Woodridge wins Division II state boys track title
PICKERINGTON — Thanks to 10 state titles in boys cross country since 2006, Woodridge's running prowess is known state wide.
That said, the Bulldogs had not been able to translate that distance dominance into a state boys track team title.
Woodridge claimed the Division II boys track and field title Saturday by the slimmest of margins, edging Cleveland Glenville 43-42.5 at the state meet at Pickerington High School North.
"It's special because we were going to have a very good team last year that didn't get to run," said Woodridge coach Scott Mercer. "We had to rely on a lot of juniors to do well this year. Only two of the guys here had state experience in track."
Much like last week's regional meet, the team race came down to the 1,600-meter relay. The Bulldogs entered the final event with a 6.5 point lead over Glenville.
Unlike regionals where Woodridge won the 1,600 relay, the Tarblooders won the race in 3:19.98.
"We knew what we had to do to win," Mercer said. "Ryan [Champa] has to come back from a tough run in the 1,600 and he won. Zayd won the 800 and then did what he does. You can't leave it in the hands of two better runners."
"It means a lot, not just with the runners and coaches," Elkurd said. "The whole community supported us. We wanted to do this for them."
Elkurd's effort in the relay could be his final organized race, as he does not plan to run in college.
The senior known as "The Closer" began his afternoon by winning the 800-meter run in come-from-behind fashion. Elkurd hit the gas in the second lap to win in 1:55.23.
"I learned from the 4x800 that I didn't want to get caught and boxed in," Elkurd said. "It's a lot of work coming to fruition."
Despite coming in fourth place in the 1,600-meter run in 4:22:33, Champa said it was not his best race.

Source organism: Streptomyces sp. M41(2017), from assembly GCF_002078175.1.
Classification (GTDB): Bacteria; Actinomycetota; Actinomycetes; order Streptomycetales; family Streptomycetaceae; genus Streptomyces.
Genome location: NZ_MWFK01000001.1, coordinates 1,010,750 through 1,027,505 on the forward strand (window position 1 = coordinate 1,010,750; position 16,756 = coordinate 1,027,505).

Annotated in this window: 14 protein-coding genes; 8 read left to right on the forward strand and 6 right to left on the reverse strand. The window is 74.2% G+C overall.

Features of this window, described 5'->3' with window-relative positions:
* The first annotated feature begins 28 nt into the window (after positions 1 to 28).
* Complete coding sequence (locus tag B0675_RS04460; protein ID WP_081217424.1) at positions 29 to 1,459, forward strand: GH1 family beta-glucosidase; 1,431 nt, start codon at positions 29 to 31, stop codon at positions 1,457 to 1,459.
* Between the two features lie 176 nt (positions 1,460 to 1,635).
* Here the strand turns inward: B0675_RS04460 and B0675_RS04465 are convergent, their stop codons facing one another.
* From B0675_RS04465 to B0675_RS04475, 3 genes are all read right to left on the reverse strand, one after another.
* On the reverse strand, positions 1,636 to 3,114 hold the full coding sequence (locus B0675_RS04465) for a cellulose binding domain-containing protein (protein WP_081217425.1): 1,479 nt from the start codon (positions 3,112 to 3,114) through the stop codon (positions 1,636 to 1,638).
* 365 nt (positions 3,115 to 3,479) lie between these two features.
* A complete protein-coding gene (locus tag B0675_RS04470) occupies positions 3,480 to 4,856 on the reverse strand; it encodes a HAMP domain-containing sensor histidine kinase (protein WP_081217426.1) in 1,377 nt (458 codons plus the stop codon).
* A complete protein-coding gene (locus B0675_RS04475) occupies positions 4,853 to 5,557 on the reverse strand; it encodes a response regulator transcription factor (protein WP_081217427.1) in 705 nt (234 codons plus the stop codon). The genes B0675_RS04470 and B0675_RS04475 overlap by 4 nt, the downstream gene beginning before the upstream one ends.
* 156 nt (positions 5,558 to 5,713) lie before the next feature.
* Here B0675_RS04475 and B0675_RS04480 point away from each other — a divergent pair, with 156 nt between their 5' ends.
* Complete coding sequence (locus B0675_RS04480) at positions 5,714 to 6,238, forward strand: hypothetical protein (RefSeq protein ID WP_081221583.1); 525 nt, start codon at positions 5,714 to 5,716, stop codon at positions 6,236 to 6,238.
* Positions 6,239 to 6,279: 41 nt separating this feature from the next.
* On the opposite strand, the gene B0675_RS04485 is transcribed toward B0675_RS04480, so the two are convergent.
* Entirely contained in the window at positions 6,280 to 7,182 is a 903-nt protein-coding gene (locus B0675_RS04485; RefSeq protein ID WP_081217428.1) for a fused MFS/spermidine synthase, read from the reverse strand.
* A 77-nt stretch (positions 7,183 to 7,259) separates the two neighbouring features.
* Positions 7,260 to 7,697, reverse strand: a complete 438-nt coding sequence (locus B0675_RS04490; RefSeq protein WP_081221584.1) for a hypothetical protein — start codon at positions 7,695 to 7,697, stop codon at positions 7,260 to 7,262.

However, the senior who won the Division II cross country individual title in November, scored his own "distance double." A brisk final lap allowed him to win the 3,200-meter run in 9:31.03.
Champa's win in the penultimate event gave the Bulldogs their first lead.
"My teammates were telling me I needed to win in order to get past Glenville," Champa said. "For me, it was 10 points [for winning] or nothing. It feels really great to get the double."
Distance runners weren't the only Bulldogs to shine Saturday.
The day began with Woodridge senior Angelo Regec earning his first All-Ohio place in the discus. He earned four points for Woodridge by finishing in fifth place with a throw of 163 feet, 2 inches.
"I was happy with what I did," Regec said. "I game in here seeded fifth and I finished fifth. I just tried to earn as many points for the team as I could."
On a day full of dramatic finishes, perhaps the most dramatic came in the open 1,600 from Cuyahoga Valley Christian Academy junior Drennan Akins.
With one lap left in the 1,600, McDermott Northwest's Lander Smith had a sizeable lead and looked to have the race under control. Akins had other ideas.
"I was thinking of a team workout we had on Tuesday," Akins said. "I told myself 'I can do this.'"
Akins closed the gap to about 10 meters heading into the final stretch and ran the last 100 meters at a sprint. He said he didn't know he could catch Smith until the final 15 yards.
"I saw him start to slow down there and I just went for it," Akins said.
With Smith celebrating, Akins crossed the line in 4:16.72, edging Smith for the state title by just. 02 seconds. It was a personal record for Akins.
In the Division II girls team race, Woodridge finished eighth with 22 points. The Bulldogs were anchored by three All-Ohio finishers.
Freshman Reese Reaman took third place in the 1,600-meter run. She finished in 5:01.14 behind two Oakwood runners.
"I just kind of made my move a little too early in the last lap," Reaman said. "I think we raced really well."
After she missed qualifying for the final in the 100 hurdles, sophomore Anna Rorrer made up for it with fourth-place finish in 300 hurdles in 45.01 seconds.
"I think the pressure was greater on me after the 100," she said. "I think I ran pretty well, but it wasn't my best race."
Finally, a change in race strategy worked for junior Izzy Best in the 800-meter run.
Rather than charging to the front as she did at regionals, Best ran a measured first lap and then ran past several foes to finish fourth in 2:15.
"My coaches really wanted me to stay in control this time," she said. "I was looking at the clock when I came by. When I saw the time, I knew they would come to me. Those girls up top were amazing."